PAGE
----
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Activism and ... Converting the enemy

I was taken from the court to the cells below, waving goodbye to friends and supporters at the back of the court. My pocket were emptied and everything in a bag. After several hours, I, with some male and female prisoners from other cells, was taken to a bus lined both side with small cells each capable of holding one person. I was able to see our progress through the tunnel and the streets of Liverpool, just an ordinary bus to the public gaze. Eventually, we arrive at Walton prison....

I am put into a cell with a young bloke from Preston, who calls himself ‘Dutch’, having lived in Holland for some years. At first, we are very wary of each other. This good-looking young man is over six feet and has a skinhead, which makes him look a very hard case. I confess this made me very nervous.

He asks to read my newspapers (not taken from me) and one of them is the communist weekly, 7 Days. This leads to an open discussion on politics, and at first I thought him to be a National Front member. ‘Not that crowd’, he said, ‘they are only dumb thugs who bring disrepute on us.’ It turns out that he is in the British Nationalist Movement, and he took part in the Cenotaph demonstration some weeks earlier, in London, which got plenty of media coverage.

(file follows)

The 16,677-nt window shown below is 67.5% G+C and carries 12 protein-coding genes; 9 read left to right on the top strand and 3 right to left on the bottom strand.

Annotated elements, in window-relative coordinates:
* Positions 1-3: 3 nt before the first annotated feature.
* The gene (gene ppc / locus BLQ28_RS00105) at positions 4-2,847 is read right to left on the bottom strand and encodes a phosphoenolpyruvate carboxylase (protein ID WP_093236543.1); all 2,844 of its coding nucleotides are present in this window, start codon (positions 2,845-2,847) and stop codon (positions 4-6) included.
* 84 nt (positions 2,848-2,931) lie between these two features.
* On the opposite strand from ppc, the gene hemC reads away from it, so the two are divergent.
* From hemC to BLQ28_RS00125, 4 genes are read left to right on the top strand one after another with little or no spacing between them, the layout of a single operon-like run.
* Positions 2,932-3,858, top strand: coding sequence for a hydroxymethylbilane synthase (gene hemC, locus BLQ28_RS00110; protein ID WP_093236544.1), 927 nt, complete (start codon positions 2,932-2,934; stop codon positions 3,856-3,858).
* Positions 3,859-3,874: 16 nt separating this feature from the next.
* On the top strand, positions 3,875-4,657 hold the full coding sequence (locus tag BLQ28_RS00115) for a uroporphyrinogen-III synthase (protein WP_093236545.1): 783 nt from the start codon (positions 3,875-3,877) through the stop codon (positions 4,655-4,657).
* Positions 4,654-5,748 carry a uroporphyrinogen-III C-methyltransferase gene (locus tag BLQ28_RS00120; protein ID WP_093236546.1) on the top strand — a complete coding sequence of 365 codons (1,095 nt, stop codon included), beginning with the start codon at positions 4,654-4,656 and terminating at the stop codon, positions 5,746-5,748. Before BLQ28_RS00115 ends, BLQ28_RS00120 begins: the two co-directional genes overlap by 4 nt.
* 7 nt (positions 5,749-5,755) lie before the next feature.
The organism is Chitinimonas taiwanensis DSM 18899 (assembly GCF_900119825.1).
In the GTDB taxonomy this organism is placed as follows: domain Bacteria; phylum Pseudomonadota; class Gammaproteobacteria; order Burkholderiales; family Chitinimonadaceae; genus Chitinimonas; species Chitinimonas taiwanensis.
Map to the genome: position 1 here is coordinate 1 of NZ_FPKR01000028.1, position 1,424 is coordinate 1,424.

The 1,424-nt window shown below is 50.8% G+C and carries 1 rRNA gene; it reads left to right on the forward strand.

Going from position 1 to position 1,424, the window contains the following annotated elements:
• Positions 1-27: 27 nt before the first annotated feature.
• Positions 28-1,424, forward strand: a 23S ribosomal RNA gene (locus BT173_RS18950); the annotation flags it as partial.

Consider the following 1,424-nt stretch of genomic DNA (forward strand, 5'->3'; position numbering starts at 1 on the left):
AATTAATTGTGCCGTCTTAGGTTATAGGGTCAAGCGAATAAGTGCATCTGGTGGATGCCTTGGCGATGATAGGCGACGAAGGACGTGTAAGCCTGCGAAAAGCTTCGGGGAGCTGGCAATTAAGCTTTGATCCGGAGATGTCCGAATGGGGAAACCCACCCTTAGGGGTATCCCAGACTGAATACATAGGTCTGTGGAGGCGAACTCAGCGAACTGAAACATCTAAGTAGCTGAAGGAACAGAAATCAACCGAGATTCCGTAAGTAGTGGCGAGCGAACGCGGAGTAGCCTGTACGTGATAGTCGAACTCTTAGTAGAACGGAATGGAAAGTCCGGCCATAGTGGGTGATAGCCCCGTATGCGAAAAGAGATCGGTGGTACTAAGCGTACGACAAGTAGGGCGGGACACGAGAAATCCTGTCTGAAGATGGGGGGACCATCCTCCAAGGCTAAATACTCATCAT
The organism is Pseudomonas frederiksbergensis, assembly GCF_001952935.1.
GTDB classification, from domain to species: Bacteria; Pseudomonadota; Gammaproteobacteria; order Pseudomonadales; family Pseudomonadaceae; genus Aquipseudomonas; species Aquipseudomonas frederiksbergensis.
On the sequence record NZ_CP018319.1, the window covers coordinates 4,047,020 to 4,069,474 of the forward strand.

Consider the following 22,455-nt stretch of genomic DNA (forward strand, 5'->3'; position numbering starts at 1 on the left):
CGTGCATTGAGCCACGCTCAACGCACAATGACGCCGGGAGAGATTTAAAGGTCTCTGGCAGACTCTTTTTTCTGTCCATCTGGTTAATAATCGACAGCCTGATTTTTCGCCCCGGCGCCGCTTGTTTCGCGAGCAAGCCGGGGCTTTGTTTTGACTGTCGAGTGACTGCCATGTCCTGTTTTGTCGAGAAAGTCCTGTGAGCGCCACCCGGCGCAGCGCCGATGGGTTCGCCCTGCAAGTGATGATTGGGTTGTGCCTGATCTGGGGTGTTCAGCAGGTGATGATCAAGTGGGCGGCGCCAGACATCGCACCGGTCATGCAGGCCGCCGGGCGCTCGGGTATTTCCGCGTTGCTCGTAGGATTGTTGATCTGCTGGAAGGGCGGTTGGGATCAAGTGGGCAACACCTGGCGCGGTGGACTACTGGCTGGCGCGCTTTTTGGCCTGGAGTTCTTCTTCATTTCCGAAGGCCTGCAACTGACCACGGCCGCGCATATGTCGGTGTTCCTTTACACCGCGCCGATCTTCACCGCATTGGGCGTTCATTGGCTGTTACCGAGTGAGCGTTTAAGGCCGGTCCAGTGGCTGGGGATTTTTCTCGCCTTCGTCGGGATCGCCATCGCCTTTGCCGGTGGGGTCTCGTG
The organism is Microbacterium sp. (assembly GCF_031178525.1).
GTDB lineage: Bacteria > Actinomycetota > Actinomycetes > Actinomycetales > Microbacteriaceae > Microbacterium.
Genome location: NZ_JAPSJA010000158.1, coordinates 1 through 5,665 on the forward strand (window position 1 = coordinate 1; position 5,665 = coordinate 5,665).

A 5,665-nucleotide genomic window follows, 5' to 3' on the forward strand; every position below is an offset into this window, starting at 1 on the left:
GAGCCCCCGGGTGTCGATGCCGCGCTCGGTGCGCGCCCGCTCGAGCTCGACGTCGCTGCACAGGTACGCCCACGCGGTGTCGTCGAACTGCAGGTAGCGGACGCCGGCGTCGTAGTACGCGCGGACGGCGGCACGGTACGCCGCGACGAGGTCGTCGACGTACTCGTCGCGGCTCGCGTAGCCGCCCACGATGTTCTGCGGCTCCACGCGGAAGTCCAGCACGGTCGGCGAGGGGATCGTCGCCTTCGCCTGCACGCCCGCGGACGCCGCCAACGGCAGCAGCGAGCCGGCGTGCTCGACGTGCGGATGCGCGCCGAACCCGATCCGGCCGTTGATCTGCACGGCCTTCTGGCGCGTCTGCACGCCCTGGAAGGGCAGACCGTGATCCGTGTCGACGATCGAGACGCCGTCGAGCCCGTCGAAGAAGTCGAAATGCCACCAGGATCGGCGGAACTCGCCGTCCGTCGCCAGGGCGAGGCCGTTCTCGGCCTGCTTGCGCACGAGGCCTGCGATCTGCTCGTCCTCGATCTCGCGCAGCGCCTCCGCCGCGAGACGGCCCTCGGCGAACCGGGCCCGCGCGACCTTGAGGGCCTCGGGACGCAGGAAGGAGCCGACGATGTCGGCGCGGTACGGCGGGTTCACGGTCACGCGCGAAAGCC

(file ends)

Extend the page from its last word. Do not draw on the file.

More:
I want you to consider a small cell, with no escape, and me a communist with this racist nazi. It had me thinking that it was a set-up to put us in the same cell. Yet the outcome was hours of discussion on politics and the racism of Britain, until we went off to sleep.

The next morning was something of a shock for me. Dutch was only in his vest, and tattooed on the tops of both arms a huge swastika, on his chest was a Loyalist flag of Ireland, and on the side of his neck his nom-de-plume, ‘Dutch’. I remember saying: ‘You have got it bad’, and he just laughed.

That day, Saturday, and all the next day, we both went on and on with our various points of view on politics. His remarks regarding Blacks and Jews were terrible, but slowly, as the hours passed, they were made less frequently. ‘Did you know,’ he said, ‘our party are holding top-level talks with the leaders of the Blacks in this country on their repatriation back to their homelands?’

Another one: ‘Did you know, in Preston we have two housing estates, one is dominantly white and the other dominantly black, the black is filthy, and the white one is clean and beautiful.’

I said it was impossible for many black people to get jobs, and that they are allocated to the already poor housing areas – ‘and you, Dutch, can only see the surface of the problem, the colour of their skin’.

Before we parted, late on Monday morning, Dutch said to me: ‘Gordon, I just thought I’d like you to know I’m going to have these bloody swastikas tattooed-over when I get home.’


Gordon Nash served a two-week sentence in 1986 for refusing to pay a fine for his participation in the Snowball campaign. He cut the fence at the nuclear processing plant at Capenhurst on 23 January 1986 in support of the Snowball campaign’s demand for Britain to take part in a nuclear freeze and/or disarmament.

Topics: Activism